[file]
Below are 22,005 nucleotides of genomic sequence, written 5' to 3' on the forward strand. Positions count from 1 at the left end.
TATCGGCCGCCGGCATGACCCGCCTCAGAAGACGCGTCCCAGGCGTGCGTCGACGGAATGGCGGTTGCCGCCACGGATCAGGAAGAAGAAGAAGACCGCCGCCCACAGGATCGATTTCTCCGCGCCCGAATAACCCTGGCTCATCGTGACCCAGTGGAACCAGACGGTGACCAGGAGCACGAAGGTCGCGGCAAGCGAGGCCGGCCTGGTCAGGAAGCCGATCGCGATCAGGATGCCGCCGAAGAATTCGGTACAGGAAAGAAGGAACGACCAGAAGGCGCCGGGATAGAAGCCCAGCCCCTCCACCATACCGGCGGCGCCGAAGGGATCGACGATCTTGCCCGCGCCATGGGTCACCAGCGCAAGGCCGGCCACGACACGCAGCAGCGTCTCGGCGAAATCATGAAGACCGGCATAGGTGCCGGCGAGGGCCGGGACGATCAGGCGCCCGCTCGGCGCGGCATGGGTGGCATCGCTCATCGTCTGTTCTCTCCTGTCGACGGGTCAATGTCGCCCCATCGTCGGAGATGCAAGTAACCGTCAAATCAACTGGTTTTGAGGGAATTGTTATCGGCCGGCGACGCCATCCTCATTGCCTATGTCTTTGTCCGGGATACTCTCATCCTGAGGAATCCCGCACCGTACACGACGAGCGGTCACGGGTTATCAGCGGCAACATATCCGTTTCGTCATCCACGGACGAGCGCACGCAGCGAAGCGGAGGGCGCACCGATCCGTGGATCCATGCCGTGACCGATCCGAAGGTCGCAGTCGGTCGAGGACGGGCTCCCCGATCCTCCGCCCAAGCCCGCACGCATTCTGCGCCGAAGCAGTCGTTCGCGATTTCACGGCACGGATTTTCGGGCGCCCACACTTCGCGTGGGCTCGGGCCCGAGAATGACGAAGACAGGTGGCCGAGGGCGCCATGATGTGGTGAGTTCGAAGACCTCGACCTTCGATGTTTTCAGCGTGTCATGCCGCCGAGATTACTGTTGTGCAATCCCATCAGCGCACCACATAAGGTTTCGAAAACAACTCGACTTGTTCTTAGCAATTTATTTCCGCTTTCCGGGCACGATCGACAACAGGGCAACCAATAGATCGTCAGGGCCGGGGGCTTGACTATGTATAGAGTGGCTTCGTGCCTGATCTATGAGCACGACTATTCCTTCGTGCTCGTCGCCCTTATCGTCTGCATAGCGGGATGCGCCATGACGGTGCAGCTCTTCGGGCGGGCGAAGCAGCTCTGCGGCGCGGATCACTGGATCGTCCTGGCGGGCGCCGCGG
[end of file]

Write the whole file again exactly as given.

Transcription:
Below are 22,005 nucleotides of genomic sequence, written 5' to 3' on the forward strand. Positions count from 1 at the left end.
TATCGGCCGCCGGCATGACCCGCCTCAGAAGACGCGTCCCAGGCGTGCGTCGACGGAATGGCGGTTGCCGCCACGGATCAGGAAGAAGAAGAAGACCGCCGCCCACAGGATCGATTTCTCCGCGCCCGAATAACCCTGGCTCATCGTGACCCAGTGGAACCAGACGGTGACCAGGAGCACGAAGGTCGCGGCAAGCGAGGCCGGCCTGGTCAGGAAGCCGATCGCGATCAGGATGCCGCCGAAGAATTCGGTACAGGAAAGAAGGAACGACCAGAAGGCGCCGGGATAGAAGCCCAGCCCCTCCACCATACCGGCGGCGCCGAAGGGATCGACGATCTTGCCCGCGCCATGGGTCACCAGCGCAAGGCCGGCCACGACACGCAGCAGCGTCTCGGCGAAATCATGAAGACCGGCATAGGTGCCGGCGAGGGCCGGGACGATCAGGCGCCCGCTCGGCGCGGCATGGGTGGCATCGCTCATCGTCTGTTCTCTCCTGTCGACGGGTCAATGTCGCCCCATCGTCGGAGATGCAAGTAACCGTCAAATCAACTGGTTTTGAGGGAATTGTTATCGGCCGGCGACGCCATCCTCATTGCCTATGTCTTTGTCCGGGATACTCTCATCCTGAGGAATCCCGCACCGTACACGACGAGCGGTCACGGGTTATCAGCGGCAACATATCCGTTTCGTCATCCACGGACGAGCGCACGCAGCGAAGCGGAGGGCGCACCGATCCGTGGATCCATGCCGTGACCGATCCGAAGGTCGCAGTCGGTCGAGGACGGGCTCCCCGATCCTCCGCCCAAGCCCGCACGCATTCTGCGCCGAAGCAGTCGTTCGCGATTTCACGGCACGGATTTTCGGGCGCCCACACTTCGCGTGGGCTCGGGCCCGAGAATGACGAAGACAGGTGGCCGAGGGCGCCATGATGTGGTGAGTTCGAAGACCTCGACCTTCGATGTTTTCAGCGTGTCATGCCGCCGAGATTACTGTTGTGCAATCCCATCAGCGCACCACATAAGGTTTCGAAAACAACTCGACTTGTTCTTAGCAATTTATTTCCGCTTTCCGGGCACGATCGACAACAGGGCAACCAATAGATCGTCAGGGCCGGGGGCTTGACTATGTATAGAGTGGCTTCGTGCCTGATCTATGAGCACGACTATTCCTTCGTGCTCGTCGCCCTTATCGTCTGCATAGCGGGATGCGCCATGACGGTGCAGCTCTTCGGGCGGGCGAAGCAGCTCTGCGGCGCGGATCACTGGATCGTCCTGGCGGGCGCCGCGG